Hydro workers forced to work overtime in labour dispute

A Hydro-Quebec logo is seen on their head office building, February 26, 2015 in Montreal. Newfoundland and Labrador has achieved a rare win in its longstanding battle with Hydro-Quebec over a 50-year-old agreement on sales of Churchill Falls power. The Quebec Court of Appeal says in a ruling that Churchill Falls Corp. Ltd., a subsidiary of Newfoundland's Crown corporation overseeing hydroelectricity, has the right to sell energy produced above a certain threshold. (THE CANADIAN PRESS/Ryan Remiorz)

Quebec’s labour tribunal ruled in favor of Hydro-Québec on Sunday to force employees in northeastern Quebec to work on evenings and weekends.

Workers at the Bersimis complex have reportedly refused “in a concerted manner” to work evening and weekend shifts since Nov. 4, according to a court request submitted by Hydro-Québec on Friday.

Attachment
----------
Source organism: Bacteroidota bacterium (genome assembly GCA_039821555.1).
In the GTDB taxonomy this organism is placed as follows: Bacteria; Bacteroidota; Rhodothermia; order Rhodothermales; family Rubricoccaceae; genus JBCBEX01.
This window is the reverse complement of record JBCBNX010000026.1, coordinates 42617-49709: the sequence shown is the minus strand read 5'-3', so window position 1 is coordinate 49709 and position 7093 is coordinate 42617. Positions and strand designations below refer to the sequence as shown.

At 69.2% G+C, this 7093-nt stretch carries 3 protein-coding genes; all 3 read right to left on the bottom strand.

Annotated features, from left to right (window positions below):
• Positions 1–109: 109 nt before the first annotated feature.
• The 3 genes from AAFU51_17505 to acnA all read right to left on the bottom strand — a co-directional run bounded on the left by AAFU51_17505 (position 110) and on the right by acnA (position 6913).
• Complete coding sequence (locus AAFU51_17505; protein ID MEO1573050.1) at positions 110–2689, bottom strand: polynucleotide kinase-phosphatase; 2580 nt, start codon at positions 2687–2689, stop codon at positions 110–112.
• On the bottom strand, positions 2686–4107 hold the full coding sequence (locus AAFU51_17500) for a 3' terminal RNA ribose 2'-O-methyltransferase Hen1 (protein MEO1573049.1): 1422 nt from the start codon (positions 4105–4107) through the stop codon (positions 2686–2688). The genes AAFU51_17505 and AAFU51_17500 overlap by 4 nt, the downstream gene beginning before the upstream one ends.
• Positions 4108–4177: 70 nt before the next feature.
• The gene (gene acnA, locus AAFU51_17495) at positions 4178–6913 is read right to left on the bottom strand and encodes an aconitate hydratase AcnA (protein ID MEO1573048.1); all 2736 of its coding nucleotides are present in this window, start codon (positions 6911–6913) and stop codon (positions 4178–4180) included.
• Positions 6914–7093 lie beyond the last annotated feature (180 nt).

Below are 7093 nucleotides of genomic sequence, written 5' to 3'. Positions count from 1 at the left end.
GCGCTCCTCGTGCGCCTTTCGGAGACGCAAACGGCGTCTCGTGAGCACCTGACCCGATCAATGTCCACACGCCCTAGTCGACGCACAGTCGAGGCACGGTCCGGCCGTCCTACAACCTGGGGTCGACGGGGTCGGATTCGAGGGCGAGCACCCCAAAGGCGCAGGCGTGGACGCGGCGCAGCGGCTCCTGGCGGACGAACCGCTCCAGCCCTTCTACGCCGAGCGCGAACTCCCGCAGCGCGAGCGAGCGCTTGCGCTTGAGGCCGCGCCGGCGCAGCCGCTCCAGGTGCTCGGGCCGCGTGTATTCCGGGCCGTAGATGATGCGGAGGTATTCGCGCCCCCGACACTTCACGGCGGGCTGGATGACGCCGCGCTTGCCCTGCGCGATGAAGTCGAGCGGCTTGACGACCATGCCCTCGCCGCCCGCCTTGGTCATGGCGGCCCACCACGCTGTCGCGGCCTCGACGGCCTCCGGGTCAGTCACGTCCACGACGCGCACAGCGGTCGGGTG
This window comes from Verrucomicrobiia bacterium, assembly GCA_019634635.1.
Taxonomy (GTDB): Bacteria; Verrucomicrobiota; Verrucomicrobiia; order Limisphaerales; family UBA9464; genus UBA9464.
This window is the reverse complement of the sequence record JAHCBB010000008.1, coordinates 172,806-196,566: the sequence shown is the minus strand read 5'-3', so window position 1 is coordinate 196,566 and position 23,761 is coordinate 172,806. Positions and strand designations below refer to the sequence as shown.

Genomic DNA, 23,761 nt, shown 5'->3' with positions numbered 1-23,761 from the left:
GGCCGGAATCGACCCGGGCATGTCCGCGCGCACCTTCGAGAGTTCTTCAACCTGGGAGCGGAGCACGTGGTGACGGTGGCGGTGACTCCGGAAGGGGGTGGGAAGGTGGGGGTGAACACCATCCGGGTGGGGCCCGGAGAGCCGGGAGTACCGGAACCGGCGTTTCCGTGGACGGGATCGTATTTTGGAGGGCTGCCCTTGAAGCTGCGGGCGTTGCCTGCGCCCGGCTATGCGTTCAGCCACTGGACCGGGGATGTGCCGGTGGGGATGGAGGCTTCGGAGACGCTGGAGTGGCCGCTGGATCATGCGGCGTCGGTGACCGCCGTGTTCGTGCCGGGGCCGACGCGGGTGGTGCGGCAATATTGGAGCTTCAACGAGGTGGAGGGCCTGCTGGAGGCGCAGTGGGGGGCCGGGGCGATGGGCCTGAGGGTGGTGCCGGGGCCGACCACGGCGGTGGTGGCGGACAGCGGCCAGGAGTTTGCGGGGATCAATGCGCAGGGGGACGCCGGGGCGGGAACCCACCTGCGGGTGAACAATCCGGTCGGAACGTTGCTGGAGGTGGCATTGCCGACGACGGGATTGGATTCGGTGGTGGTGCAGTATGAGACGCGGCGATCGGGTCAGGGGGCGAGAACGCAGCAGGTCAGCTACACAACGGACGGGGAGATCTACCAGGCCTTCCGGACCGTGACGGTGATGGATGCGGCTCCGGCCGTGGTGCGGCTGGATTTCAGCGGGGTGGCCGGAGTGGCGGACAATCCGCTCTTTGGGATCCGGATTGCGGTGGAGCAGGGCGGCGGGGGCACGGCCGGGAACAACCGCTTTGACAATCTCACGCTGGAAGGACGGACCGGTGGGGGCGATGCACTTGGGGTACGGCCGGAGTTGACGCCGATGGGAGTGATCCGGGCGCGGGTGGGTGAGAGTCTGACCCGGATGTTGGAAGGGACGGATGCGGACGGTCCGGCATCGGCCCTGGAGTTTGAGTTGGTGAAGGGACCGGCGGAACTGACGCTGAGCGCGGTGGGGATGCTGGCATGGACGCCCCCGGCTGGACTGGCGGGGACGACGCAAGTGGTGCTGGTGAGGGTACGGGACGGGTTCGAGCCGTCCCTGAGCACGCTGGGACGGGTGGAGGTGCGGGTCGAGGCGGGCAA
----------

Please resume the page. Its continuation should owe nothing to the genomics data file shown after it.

The court ruled that the employees’ actions were illegal.

The state-owned hydro company says that if employees refuse to work, repairs on broken equipment would be delayed, affecting energy production.

That can be a bigger problem in the winter when electricity use is at a maximum level, according to Hydro-Québec.

Union members and Hydro-Québec representatives met on Friday to try to resolve their dispute, but no agreement was reached. Both parties testified in court on Saturday.

As per the court order, employees will resume their normal shifts as well as overtime on evenings and weekends.

-- This report was first published by the Canadian Press on Nov. 22, 2020. 


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